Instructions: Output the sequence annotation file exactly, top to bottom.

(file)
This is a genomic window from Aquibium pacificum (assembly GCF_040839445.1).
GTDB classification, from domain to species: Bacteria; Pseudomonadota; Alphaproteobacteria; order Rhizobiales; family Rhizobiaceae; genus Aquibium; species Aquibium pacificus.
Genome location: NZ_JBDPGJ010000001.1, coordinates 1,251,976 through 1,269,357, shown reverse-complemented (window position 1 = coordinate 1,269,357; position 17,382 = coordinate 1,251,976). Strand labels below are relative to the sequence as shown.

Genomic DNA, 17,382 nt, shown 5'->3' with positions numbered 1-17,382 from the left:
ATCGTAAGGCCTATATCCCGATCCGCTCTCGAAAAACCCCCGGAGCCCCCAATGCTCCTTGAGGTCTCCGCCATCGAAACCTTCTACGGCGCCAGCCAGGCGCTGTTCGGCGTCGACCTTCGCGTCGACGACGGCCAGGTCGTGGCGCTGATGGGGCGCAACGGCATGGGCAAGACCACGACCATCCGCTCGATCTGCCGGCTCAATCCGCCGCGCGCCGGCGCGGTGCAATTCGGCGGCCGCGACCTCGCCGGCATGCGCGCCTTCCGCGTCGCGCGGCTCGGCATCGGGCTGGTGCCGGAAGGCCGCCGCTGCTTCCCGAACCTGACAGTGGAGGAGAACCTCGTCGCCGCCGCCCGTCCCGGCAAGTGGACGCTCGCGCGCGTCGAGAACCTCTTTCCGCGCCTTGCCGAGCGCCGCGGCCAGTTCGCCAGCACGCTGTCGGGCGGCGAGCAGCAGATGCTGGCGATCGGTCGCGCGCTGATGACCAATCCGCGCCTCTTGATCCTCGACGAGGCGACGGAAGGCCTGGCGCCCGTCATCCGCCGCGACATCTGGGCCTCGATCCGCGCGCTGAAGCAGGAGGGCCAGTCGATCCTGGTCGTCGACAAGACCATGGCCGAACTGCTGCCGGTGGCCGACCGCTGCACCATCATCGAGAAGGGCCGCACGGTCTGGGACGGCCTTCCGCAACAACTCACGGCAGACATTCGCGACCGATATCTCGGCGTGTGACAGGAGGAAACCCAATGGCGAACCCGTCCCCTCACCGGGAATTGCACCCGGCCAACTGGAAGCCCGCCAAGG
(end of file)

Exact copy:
This is a genomic window from Aquibium pacificum (assembly GCF_040839445.1).
GTDB classification, from domain to species: Bacteria; Pseudomonadota; Alphaproteobacteria; order Rhizobiales; family Rhizobiaceae; genus Aquibium; species Aquibium pacificus.
Genome location: NZ_JBDPGJ010000001.1, coordinates 1,251,976 through 1,269,357, shown reverse-complemented (window position 1 = coordinate 1,269,357; position 17,382 = coordinate 1,251,976). Strand labels below are relative to the sequence as shown.

Genomic DNA, 17,382 nt, shown 5'->3' with positions numbered 1-17,382 from the left:
ATCGTAAGGCCTATATCCCGATCCGCTCTCGAAAAACCCCCGGAGCCCCCAATGCTCCTTGAGGTCTCCGCCATCGAAACCTTCTACGGCGCCAGCCAGGCGCTGTTCGGCGTCGACCTTCGCGTCGACGACGGCCAGGTCGTGGCGCTGATGGGGCGCAACGGCATGGGCAAGACCACGACCATCCGCTCGATCTGCCGGCTCAATCCGCCGCGCGCCGGCGCGGTGCAATTCGGCGGCCGCGACCTCGCCGGCATGCGCGCCTTCCGCGTCGCGCGGCTCGGCATCGGGCTGGTGCCGGAAGGCCGCCGCTGCTTCCCGAACCTGACAGTGGAGGAGAACCTCGTCGCCGCCGCCCGTCCCGGCAAGTGGACGCTCGCGCGCGTCGAGAACCTCTTTCCGCGCCTTGCCGAGCGCCGCGGCCAGTTCGCCAGCACGCTGTCGGGCGGCGAGCAGCAGATGCTGGCGATCGGTCGCGCGCTGATGACCAATCCGCGCCTCTTGATCCTCGACGAGGCGACGGAAGGCCTGGCGCCCGTCATCCGCCGCGACATCTGGGCCTCGATCCGCGCGCTGAAGCAGGAGGGCCAGTCGATCCTGGTCGTCGACAAGACCATGGCCGAACTGCTGCCGGTGGCCGACCGCTGCACCATCATCGAGAAGGGCCGCACGGTCTGGGACGGCCTTCCGCAACAACTCACGGCAGACATTCGCGACCGATATCTCGGCGTGTGACAGGAGGAAACCCAATGGCGAACCCGTCCCCTCACCGGGAATTGCACCCGGCCAACTGGAAGCCCGCCAAGG